Salem, G. I., N. M. Gamal, E. A. Talaat, D. H. El-Hammady, N. Hammam, and T. A. Gheita, "Clinical Impact of the ABO Blood Type in Patients with Rheumatic Diseases: Is there a Link to the ABO and Rhesus?", Mediterranean journal of rheumatology, vol. 32, issue 3, pp. 237-242, 2021. Abstract

Objectives: Several studies have shown associations of ABO and Rh blood groups with various diseases; however, the relationship of ABO and Rh blood groups with rheumatic diseases are scarce. The aim of the present study was to examine whether there is an association between ABO and Rh blood groups and the types of rheumatic diseases.

Method: In this multi-centre cross-sectional study, sociodemographic data, type of rheumatic disease, and type ABO and Rh blood groups were examined for patients with different rheumatic diseases.

Results: A total of 304 patients; 207 (68.1%) were diagnosed with rheumatoid arthritis, and 40 (13.2%) had systemic lupus erythematosus. The patients were assessed for blood types; 37.8% patients had A type, 27.6% had B type, 19.1% had O type, and 15.4% had AB type. The Rh (+) blood group was more prevalent (89.1%) than Rh (-). Blood group A was more prevalent in patients with rheumatic disease, followed by B, O, and AB respectively, although there was no significant difference in the distribution of ABO groups among rheumatic diseases. Female gender, smoking, and anti-cyclic citrullinated peptide are significantly different between the blood groups within rheumatic diseases.

Conclusion: The A and Rh (+) blood groups were more commonly observed in patients with rheumatic diseases. There was lack of association between types of rheumatic diseases and ABO blood groups. The study provides knowledge for the interaction between ABO blood groups and several risk factors related to rheumatic diseases and may serve a guide for future clinical studies.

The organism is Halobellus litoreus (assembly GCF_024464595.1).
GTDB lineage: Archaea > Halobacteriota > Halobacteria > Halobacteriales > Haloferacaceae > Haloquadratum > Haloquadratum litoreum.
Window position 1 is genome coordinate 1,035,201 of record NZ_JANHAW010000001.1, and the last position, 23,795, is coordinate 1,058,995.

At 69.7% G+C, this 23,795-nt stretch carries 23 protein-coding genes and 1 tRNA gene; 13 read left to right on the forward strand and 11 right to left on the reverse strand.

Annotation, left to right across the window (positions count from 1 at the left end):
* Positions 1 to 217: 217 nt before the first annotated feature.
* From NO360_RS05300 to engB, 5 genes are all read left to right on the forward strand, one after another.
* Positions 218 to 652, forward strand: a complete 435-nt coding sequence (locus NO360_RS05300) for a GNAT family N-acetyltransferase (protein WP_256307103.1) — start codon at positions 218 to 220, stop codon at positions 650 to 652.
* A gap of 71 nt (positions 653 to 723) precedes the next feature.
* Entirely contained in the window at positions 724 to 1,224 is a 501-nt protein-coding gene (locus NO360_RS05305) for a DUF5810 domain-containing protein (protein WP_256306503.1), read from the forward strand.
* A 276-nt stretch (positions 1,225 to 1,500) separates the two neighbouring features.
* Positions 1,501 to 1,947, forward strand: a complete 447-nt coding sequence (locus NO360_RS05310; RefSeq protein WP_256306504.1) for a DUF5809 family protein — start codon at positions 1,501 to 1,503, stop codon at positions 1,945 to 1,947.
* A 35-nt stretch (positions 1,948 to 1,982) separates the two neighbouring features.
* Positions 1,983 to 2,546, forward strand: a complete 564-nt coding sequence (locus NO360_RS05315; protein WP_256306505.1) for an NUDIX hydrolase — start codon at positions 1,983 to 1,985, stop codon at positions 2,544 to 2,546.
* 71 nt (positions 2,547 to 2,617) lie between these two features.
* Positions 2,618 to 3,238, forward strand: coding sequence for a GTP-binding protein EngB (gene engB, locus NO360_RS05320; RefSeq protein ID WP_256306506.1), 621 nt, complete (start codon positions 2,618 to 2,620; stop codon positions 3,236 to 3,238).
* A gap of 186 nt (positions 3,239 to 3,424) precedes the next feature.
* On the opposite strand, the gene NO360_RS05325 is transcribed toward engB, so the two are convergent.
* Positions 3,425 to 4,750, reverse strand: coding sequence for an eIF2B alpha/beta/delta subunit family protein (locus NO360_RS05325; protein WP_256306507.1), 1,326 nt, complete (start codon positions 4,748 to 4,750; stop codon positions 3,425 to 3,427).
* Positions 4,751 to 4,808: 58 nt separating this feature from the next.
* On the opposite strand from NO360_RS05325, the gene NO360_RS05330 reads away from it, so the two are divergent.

Retamozo, S., N. Acar-Denizli, I. F. Horváth, W. - F. Ng, A. Rasmussen, X. Dong, X. Li, C. Baldini, P. Olsson, R. Priori, et al., "Influence of the age at diagnosis in the disease expression of primary Sjögren syndrome. Analysis of 12,753 patients from the Sjögren Big Data Consortium.", Clinical and experimental rheumatology, vol. 39 Suppl 133, issue 6, pp. 166-174, 2021. Abstract

OBJECTIVES: To analyse how the main components of the disease phenotype (sicca symptoms, diagnostic tests, immunological markers and systemic disease) can be driven by the age at diagnosis of primary Sjögren's syndrome (pSS).

METHODS: By January 2021, the participant centres had included 12,753 patients from 25 countries that fulfilled the 2002/2016 classification criteria for pSS. The age at diagnosis was defined as the time when the attending physician confirmed fulfilment of the criteria. Patients were clustered according to age at diagnosis. 50 clusters with more than 100 observations (from 27 to 76 years) were used to study the influence of the age at diagnosis in the disease expression.